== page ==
Herschel under test
Researchers are checking the spacecraft's ability to withstand vibration loads.
July 1, 2008
Provided by ESA, Noordwijk, Netherlands
July 1, 2008
This picture shows the Herschel spacecraft being prepared for acoustic tests.
Photo by ESA (A. Le Floc'h)
The Herschel spacecraft is now undergoing a series of mechanical tests at ESA's European Space Research and Technology Centre (ESTEC). The tests are carried out to ensure that the spacecraft can withstand the acoustic and vibration loads that it will encounter during launch.
The vibration tests were started June 20 and will be completed next week. In a video, available here, the spacecraft can be seen fastened on an electrodynamic shaker inside a clean room. It is seen being shaken along its longitudinal (the X-axis) at frequencies starting from 4 Hertz, increasing to 100 Hertz over a period of about 80 seconds.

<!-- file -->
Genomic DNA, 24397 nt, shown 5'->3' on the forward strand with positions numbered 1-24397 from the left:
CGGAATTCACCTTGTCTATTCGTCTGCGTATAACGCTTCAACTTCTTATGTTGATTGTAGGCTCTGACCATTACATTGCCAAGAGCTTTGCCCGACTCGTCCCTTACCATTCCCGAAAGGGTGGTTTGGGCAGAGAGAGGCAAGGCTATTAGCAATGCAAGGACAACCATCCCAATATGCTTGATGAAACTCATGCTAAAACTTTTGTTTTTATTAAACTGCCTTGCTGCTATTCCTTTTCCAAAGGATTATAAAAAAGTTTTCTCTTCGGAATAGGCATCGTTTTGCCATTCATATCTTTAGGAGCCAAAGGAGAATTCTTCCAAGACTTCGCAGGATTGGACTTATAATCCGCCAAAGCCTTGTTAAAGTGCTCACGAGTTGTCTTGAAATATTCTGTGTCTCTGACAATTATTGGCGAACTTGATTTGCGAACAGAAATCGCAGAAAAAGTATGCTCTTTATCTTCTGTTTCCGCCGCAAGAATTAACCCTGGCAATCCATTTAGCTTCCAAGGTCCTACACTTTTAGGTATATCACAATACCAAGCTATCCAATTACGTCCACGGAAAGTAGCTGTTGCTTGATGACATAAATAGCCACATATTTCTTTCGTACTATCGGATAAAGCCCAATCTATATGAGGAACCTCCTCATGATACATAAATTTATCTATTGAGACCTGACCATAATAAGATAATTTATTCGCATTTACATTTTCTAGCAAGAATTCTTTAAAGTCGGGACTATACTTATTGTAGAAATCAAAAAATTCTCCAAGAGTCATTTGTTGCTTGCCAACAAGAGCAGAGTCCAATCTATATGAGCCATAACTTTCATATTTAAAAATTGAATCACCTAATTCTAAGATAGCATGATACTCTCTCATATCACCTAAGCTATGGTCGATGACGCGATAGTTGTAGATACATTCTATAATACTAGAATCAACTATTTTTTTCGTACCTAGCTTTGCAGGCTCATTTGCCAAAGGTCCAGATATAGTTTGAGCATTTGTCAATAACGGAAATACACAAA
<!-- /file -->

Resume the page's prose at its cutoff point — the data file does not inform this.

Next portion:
Such vibrations tests will also be performed along the two lateral axes (the Y and the Z axis), four times each, with differing loads each time. The spacecraft's electronic components are checked for normal functionality before and after each run.
Earlier last month, Herschel successfully passed the acoustic test. During the test, the spacecraft was subjected to acoustic noise, generated to simulate the noise levels that it will encounter during launch. The test was carried out at ESTEC's Large European Acoustic Facility (LEAF).
The Herschel infrared observatory's telescope will carry the largest mirror ever flown in space. With this telescope and its three science instruments, it will observe and study relatively cool objects everywhere in the universe, in unprecedented detail. Herschel will study the birth and evolution of a wide range of celestial bodies — from stars in our own backyard to distant galaxies.